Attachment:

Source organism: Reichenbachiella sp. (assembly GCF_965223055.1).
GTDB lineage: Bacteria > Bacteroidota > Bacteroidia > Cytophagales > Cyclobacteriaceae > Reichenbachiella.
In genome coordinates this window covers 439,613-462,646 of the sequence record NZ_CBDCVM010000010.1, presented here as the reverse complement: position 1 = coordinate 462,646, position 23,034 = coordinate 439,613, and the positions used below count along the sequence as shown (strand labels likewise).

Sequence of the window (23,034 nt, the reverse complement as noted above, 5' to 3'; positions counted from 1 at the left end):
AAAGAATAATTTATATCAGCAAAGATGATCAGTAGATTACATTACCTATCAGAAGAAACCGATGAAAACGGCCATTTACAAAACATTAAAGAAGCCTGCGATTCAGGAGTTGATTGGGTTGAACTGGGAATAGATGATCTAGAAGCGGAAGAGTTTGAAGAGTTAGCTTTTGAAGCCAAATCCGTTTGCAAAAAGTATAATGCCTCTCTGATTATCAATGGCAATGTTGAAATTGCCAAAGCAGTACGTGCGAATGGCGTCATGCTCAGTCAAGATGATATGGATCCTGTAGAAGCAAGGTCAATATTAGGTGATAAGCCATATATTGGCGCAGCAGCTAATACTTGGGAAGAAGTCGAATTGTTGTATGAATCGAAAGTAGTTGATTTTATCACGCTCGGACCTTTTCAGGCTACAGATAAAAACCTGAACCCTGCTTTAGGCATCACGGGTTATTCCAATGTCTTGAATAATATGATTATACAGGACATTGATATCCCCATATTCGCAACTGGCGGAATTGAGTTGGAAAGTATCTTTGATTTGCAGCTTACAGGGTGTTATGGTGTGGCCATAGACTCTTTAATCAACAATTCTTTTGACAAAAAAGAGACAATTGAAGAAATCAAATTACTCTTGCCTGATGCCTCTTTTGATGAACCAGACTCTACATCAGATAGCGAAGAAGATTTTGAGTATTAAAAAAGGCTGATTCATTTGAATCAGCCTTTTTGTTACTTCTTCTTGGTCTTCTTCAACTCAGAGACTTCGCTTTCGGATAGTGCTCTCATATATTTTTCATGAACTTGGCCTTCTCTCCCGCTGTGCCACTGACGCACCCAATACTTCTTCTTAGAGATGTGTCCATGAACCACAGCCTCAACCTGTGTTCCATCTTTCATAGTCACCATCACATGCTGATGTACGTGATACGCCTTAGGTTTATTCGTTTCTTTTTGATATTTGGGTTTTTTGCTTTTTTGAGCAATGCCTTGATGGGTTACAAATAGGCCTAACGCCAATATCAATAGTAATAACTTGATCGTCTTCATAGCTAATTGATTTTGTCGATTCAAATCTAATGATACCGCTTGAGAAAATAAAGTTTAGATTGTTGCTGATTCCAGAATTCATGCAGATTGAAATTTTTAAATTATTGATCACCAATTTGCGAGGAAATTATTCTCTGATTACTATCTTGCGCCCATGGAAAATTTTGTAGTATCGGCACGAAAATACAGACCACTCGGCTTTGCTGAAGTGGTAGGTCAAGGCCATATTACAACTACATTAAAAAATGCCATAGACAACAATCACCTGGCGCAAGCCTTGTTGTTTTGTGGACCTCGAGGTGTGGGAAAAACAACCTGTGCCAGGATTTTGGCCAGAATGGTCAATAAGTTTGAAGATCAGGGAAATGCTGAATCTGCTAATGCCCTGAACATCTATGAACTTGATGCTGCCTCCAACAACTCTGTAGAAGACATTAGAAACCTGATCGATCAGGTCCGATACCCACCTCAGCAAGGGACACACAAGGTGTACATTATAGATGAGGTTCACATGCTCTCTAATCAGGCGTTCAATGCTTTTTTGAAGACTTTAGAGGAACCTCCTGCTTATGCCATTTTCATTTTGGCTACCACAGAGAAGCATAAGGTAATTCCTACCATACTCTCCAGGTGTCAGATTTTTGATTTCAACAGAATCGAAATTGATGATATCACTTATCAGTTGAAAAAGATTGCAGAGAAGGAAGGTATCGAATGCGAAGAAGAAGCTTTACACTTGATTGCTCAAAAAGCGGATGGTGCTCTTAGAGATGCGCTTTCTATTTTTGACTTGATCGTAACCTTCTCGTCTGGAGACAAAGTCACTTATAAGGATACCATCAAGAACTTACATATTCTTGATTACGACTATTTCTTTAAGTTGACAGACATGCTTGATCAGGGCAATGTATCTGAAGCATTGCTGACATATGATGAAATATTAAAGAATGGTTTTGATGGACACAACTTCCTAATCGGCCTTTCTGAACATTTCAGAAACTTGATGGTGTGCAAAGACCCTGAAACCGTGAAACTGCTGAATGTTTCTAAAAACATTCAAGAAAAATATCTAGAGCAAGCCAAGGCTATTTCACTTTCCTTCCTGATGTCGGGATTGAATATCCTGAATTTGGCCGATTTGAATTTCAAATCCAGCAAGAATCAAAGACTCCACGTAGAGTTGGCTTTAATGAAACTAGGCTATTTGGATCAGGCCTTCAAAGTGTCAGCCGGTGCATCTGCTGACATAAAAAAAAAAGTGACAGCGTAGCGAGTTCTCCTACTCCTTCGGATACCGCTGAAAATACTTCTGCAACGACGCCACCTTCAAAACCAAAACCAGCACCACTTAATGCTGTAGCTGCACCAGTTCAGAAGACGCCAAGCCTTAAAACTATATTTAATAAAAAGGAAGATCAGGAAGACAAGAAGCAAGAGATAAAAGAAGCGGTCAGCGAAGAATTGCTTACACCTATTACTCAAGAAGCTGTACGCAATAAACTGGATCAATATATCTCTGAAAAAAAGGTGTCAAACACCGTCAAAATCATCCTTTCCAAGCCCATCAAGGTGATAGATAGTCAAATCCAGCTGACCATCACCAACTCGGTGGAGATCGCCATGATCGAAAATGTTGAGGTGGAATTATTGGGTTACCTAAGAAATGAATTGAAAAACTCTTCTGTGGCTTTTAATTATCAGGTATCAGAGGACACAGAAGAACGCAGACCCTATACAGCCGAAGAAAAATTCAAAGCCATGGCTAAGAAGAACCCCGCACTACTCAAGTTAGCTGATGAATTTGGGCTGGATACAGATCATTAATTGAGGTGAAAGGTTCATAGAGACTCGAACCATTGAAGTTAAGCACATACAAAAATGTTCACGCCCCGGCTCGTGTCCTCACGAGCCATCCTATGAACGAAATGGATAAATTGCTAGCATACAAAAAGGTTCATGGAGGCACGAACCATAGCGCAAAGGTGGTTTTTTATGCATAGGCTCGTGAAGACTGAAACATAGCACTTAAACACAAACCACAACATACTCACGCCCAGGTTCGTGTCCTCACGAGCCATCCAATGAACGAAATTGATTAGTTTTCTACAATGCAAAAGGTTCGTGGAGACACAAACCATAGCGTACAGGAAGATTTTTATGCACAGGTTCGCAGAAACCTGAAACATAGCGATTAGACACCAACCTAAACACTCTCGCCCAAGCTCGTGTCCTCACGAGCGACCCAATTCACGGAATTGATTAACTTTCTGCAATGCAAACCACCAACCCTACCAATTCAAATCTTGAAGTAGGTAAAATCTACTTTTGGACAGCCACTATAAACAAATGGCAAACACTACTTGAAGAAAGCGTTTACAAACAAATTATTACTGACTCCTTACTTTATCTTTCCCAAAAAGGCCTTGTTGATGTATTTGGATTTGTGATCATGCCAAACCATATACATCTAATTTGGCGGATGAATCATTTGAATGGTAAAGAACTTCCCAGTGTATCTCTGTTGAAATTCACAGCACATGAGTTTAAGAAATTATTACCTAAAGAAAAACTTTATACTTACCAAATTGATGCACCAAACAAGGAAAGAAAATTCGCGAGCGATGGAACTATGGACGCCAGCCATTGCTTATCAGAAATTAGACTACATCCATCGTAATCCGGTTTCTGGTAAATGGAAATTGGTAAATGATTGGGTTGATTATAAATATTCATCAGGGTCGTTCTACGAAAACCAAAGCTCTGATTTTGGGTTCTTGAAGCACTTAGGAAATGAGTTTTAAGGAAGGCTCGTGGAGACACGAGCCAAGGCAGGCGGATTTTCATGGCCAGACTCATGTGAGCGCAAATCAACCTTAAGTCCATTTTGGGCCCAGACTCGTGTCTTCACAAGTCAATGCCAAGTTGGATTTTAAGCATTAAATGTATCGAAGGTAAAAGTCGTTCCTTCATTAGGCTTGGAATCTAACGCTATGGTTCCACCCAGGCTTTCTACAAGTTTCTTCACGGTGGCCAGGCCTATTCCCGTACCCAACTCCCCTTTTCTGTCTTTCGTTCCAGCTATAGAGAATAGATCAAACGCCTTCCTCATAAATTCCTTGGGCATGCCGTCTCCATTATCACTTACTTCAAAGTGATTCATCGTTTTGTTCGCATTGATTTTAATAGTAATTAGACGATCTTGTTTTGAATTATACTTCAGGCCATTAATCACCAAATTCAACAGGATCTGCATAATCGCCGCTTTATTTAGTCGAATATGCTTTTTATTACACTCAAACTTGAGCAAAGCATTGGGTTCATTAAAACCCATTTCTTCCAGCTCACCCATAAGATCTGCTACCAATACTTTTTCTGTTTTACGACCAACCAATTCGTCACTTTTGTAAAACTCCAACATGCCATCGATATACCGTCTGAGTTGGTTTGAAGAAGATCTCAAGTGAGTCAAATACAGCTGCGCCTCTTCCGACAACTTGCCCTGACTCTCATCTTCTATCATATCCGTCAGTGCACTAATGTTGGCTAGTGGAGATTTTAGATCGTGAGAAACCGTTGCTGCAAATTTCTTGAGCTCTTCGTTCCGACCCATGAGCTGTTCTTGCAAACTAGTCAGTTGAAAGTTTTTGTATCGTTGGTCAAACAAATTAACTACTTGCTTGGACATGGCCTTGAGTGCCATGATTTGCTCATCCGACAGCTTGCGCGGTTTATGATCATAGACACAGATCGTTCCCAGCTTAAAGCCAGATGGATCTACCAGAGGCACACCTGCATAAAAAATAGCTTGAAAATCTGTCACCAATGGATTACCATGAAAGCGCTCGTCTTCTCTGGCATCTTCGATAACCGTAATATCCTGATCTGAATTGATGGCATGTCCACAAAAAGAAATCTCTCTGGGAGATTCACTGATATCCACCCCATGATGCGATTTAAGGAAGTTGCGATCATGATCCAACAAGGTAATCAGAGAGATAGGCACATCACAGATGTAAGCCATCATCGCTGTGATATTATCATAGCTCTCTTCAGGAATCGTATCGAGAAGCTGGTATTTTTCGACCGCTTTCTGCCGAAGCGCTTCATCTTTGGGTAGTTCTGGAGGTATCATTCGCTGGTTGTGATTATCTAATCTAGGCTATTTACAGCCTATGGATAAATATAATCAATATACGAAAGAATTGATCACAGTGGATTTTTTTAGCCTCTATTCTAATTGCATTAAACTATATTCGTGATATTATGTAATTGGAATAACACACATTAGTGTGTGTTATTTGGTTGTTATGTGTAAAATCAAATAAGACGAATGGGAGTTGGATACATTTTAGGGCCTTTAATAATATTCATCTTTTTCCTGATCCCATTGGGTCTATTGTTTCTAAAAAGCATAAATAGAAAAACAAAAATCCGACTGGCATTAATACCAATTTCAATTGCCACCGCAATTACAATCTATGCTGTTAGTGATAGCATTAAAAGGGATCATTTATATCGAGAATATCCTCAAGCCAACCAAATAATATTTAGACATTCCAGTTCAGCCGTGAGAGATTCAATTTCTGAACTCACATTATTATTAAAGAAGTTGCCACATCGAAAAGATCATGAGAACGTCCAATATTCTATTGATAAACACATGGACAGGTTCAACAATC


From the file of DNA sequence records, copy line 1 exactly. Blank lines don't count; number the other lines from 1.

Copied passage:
Source organism: Reichenbachiella sp. (assembly GCF_965223055.1).